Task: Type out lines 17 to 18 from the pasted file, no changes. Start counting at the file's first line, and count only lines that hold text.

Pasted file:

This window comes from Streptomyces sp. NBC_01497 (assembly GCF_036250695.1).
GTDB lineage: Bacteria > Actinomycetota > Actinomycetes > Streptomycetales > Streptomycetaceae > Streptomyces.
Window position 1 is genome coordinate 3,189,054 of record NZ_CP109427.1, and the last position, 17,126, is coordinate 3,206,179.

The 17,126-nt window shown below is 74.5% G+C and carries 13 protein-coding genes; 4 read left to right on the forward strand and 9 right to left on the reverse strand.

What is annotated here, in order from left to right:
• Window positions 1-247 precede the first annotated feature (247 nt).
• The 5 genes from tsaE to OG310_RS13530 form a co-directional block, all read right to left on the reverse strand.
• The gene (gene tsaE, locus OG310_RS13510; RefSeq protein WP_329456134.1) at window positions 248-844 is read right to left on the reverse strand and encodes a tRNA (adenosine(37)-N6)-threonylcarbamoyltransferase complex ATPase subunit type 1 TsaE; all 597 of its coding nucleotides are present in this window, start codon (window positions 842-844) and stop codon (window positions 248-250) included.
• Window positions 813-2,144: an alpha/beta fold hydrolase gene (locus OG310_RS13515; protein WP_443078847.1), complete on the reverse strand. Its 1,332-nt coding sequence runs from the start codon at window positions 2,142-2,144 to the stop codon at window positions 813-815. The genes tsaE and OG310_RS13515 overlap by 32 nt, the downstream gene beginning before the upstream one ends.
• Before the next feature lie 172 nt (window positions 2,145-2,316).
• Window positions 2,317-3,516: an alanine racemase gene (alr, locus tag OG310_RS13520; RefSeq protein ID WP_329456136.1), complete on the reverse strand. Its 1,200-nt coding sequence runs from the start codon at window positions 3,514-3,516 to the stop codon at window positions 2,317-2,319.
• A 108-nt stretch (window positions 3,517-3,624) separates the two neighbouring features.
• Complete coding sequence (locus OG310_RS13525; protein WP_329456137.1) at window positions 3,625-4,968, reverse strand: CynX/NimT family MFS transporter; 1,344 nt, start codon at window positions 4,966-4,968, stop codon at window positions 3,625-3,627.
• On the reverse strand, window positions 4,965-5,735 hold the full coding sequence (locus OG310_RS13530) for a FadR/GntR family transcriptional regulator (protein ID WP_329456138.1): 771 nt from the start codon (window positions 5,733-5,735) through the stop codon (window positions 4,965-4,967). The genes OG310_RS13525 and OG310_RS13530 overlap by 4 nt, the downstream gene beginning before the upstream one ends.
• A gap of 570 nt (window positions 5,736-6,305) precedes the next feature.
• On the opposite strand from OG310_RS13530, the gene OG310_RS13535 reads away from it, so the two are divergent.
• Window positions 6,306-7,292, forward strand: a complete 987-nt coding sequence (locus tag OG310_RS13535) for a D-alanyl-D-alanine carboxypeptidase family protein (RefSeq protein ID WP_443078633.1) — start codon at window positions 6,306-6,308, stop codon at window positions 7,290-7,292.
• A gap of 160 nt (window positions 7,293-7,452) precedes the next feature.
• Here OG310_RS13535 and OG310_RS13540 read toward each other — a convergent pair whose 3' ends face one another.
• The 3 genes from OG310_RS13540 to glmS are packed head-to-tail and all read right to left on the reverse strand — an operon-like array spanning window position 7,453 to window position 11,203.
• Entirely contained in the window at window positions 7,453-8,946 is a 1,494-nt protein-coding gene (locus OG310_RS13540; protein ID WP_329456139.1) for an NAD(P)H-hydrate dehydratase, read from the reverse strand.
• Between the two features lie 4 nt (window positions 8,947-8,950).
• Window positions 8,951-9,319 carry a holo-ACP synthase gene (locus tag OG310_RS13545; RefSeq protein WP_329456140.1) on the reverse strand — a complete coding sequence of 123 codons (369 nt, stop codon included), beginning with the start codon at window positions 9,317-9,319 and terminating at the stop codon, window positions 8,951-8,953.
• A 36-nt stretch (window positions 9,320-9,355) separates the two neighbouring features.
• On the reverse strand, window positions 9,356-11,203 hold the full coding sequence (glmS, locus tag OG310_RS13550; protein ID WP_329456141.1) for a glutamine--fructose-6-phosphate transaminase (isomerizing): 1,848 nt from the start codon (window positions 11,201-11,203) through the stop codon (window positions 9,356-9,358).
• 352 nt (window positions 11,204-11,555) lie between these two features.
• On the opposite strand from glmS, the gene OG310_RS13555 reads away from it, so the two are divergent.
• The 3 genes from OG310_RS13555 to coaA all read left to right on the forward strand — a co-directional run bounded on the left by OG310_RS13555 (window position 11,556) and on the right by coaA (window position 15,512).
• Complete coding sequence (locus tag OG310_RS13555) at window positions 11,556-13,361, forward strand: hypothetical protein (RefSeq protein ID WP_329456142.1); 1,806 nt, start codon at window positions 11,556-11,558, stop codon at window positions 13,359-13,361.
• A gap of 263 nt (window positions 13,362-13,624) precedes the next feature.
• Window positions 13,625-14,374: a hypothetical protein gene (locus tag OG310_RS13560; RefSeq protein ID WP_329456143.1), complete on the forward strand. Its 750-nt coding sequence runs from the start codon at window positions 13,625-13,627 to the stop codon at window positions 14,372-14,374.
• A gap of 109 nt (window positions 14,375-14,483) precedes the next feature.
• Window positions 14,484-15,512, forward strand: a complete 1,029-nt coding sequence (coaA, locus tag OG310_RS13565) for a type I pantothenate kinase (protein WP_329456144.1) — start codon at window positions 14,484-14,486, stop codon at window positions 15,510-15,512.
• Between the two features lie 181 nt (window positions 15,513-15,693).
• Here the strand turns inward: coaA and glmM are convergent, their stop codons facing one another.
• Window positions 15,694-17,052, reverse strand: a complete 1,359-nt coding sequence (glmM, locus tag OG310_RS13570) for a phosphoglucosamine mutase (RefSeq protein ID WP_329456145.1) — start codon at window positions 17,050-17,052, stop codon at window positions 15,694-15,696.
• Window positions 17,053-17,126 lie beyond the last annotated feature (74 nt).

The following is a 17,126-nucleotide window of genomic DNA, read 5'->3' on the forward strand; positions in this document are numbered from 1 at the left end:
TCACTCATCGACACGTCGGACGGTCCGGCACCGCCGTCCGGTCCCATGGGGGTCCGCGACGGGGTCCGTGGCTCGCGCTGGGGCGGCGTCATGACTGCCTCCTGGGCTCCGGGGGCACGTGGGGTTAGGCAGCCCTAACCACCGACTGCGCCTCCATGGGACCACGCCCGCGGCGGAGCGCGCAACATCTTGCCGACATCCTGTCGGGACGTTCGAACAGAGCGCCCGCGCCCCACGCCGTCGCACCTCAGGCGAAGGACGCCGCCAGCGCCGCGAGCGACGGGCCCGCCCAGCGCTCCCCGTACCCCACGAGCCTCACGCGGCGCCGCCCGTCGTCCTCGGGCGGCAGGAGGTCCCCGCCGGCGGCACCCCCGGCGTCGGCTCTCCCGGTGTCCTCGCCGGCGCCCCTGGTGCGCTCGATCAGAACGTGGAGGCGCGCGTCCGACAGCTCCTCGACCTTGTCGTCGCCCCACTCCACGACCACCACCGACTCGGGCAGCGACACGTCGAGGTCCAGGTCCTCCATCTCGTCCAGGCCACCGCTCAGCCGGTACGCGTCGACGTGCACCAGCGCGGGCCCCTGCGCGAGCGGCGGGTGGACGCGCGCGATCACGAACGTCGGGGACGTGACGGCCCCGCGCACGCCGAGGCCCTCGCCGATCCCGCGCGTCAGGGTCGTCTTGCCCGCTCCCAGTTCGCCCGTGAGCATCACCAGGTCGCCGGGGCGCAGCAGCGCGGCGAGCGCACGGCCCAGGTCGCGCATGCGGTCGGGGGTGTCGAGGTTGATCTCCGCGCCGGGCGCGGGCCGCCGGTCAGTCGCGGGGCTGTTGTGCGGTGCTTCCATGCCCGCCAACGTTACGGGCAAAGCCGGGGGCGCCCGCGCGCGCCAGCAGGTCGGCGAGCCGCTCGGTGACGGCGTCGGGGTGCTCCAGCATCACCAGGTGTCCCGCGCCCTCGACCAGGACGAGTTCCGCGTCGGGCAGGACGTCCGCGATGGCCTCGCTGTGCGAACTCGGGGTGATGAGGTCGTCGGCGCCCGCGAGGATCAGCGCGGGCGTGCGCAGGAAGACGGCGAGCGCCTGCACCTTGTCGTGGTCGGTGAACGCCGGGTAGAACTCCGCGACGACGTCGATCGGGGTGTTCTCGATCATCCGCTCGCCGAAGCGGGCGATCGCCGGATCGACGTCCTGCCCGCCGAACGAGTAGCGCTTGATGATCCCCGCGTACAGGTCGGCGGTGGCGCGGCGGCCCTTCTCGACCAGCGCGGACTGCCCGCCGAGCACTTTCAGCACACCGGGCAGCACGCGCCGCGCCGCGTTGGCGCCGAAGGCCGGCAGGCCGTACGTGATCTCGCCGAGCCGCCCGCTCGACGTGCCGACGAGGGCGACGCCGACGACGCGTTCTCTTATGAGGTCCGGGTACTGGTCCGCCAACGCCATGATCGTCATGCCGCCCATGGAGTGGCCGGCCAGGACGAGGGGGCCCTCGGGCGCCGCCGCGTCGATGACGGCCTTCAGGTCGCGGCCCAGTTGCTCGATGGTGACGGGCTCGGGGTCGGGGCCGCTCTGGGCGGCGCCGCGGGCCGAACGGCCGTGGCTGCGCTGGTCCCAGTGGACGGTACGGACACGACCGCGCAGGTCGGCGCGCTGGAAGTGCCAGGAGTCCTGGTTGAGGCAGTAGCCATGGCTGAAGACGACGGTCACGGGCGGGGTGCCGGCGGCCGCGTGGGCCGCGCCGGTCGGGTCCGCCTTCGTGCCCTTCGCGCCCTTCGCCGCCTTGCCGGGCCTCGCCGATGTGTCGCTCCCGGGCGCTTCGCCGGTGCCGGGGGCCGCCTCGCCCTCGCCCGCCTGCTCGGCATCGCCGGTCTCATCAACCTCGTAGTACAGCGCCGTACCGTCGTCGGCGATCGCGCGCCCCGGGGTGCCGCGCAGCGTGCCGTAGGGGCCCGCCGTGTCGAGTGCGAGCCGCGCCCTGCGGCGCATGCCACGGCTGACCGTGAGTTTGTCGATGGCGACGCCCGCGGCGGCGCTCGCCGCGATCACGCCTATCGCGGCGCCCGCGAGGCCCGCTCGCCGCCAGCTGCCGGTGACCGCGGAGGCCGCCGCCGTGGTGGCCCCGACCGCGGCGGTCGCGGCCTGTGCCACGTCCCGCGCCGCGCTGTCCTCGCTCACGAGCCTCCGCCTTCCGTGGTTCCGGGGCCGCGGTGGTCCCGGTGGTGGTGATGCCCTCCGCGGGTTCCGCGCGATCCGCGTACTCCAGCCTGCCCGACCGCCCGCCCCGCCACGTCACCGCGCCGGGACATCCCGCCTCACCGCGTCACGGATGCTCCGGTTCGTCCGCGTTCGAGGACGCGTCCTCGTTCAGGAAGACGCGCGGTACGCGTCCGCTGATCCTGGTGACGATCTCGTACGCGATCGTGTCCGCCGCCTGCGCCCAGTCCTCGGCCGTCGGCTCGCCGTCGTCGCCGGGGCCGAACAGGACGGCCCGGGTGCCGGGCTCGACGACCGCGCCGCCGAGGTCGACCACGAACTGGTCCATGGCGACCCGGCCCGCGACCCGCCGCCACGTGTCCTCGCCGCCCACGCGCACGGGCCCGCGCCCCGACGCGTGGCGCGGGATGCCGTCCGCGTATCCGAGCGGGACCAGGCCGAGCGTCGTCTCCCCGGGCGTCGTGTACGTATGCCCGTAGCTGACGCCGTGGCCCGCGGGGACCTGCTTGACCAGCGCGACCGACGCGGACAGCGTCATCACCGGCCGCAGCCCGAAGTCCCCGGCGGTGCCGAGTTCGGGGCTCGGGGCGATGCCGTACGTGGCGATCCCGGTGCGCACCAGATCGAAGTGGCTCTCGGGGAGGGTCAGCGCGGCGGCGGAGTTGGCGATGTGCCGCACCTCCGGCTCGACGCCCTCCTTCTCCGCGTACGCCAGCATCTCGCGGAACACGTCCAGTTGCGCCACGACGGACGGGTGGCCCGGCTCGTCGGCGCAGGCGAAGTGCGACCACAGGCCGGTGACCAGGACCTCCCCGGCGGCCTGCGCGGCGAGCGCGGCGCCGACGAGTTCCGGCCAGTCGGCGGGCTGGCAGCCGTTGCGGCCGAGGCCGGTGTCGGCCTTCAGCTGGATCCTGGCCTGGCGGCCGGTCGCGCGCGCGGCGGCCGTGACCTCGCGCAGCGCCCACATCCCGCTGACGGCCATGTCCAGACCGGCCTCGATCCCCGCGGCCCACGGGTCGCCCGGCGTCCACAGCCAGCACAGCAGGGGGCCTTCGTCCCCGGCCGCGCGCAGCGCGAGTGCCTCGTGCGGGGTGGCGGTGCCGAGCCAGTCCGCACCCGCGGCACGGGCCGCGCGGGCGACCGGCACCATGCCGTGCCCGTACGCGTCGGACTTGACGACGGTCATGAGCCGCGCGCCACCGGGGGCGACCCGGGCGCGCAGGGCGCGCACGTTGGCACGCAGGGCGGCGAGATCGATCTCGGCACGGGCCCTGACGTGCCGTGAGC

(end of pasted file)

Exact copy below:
• Window positions 6,306-7,292, forward strand: a complete 987-nt coding sequence (locus tag OG310_RS13535) for a D-alanyl-D-alanine carboxypeptidase family protein (RefSeq protein ID WP_443078633.1) — start codon at window positions 6,306-6,308, stop codon at window positions 7,290-7,292.
• A gap of 160 nt (window positions 7,293-7,452) precedes the next feature.